just because you’re paranoid it doesn’t mean they aren’t out to get you. cool smirk

    l8r

  10. Last_Hussar wrote:
    he could try and get clever, and put the Koran in…something from other philosophies to dilute the Christianity

    not likely, we are talking about kentucky here. the mainstream democrats are quite conservative and christian around these parts.

  11. I’ve seen the Magna Carta- I’d be surprised if it’s left the British Museum. I’m assuming these are copies.

    Actually, there are a number of copies:  The English Barons made bad ol’ King John sign a few of ‘em—just in case His Majesty might, say, “accidentally” lose one, y’understand…  Plus his son and grandson were required to sign fresh copies when they took their turns on the throne.  One from King Eddy Longshanks’s era (remember the evil old king in “Braveheart”?) is on display at the Library of Congress.  It’s in phenomenally good shape, for all that it was written some 500 years before the Declaration of Independence and the Constitution.  Worth seeing, at least to a history nerd like myself…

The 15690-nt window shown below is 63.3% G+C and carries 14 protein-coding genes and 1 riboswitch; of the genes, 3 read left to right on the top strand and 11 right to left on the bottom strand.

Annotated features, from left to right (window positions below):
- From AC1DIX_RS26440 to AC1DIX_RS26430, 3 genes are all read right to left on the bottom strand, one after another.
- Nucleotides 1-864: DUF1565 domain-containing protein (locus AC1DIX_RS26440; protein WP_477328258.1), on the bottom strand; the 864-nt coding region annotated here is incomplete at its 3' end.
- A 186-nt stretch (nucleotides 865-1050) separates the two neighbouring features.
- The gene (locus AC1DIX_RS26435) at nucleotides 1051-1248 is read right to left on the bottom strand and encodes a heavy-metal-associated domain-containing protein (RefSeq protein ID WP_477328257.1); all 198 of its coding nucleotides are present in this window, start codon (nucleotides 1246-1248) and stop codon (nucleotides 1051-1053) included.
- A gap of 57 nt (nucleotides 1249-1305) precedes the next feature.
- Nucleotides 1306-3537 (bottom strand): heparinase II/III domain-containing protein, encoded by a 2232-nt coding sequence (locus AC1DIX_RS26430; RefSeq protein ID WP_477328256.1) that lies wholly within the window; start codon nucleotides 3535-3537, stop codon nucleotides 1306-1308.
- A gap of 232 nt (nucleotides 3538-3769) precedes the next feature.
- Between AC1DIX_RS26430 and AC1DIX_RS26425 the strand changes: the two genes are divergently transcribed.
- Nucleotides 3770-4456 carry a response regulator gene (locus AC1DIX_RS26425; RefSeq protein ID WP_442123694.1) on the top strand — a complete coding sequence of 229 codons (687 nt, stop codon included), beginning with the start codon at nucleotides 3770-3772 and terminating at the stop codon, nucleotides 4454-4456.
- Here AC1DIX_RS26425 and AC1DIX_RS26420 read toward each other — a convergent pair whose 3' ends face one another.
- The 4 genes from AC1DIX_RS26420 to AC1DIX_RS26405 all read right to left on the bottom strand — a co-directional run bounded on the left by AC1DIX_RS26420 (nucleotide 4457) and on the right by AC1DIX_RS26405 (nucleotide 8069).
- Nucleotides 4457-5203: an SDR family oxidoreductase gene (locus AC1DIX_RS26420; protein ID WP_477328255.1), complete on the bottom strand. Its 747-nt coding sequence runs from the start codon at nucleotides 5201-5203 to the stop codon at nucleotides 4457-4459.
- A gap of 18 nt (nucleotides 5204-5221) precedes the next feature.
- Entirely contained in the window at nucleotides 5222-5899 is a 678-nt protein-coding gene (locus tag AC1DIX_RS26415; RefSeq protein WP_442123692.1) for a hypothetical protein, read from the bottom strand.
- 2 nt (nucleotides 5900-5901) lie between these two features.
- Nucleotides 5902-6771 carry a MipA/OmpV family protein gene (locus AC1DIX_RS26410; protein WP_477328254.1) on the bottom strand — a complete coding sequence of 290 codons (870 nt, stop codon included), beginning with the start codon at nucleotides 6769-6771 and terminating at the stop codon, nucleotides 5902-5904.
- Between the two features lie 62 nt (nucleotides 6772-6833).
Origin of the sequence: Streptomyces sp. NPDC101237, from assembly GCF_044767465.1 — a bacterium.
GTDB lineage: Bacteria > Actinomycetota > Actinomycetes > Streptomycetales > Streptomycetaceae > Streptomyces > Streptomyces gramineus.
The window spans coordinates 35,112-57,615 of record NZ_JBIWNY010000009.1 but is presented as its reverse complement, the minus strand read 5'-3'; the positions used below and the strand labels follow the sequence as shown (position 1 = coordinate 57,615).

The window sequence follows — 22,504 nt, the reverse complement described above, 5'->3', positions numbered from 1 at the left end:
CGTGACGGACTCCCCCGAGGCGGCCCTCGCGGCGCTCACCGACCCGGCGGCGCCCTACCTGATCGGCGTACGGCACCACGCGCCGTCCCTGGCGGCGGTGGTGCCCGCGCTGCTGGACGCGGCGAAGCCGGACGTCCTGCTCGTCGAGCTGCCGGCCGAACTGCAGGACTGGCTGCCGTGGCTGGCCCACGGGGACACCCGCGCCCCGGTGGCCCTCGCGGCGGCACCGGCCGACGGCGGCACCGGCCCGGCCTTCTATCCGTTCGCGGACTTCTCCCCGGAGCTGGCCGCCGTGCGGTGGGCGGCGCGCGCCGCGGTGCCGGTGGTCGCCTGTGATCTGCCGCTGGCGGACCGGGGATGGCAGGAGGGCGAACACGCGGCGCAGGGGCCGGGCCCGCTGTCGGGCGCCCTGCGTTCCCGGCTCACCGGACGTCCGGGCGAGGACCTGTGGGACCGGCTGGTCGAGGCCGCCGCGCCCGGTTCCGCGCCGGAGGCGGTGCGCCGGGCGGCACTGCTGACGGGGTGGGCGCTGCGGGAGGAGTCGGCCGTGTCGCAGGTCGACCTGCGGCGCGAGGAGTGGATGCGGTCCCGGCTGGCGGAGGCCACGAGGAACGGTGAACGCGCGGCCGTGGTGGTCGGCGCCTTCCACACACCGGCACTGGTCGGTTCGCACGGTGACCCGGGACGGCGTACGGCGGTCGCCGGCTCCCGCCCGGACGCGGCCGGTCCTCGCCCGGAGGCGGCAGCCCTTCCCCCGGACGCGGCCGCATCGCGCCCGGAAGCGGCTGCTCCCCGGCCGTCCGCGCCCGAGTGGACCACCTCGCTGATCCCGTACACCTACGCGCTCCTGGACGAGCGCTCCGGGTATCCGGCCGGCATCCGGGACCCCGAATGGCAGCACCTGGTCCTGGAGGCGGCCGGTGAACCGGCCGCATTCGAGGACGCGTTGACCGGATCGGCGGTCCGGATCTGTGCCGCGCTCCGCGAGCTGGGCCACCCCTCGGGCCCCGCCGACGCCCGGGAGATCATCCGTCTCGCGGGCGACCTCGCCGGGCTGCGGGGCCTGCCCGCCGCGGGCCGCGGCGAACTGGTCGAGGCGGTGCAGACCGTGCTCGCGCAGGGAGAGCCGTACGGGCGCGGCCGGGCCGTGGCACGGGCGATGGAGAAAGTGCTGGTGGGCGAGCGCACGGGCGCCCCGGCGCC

12. and with 75% OF PRECINCTS REPORTING in :

    Steve Beshear (D) 466,786 59%

    Ernie Fletcher (R) 316,141 40%

    Steve Beshear has been projected to be the next governor of kentucky.

    when leaving his polling location today, reporters asked beshear what he planned to do about ernie’s executive order. beshear indicated that he would take whatever action was required by the court system.

  13. Going to work – Nerve grating

    Dealing with people who don’t remember it’s election day and they can’t buy alcohol till the polls close – Irritating

    Hearing a local newsie call the Gubernatorial election a spanking – Priceless!!!  LOL

  14. Bastich:  Please tell me you’re kidding about the alcohol thing…  In any case, congratulations!  Long live the reality-based revolution.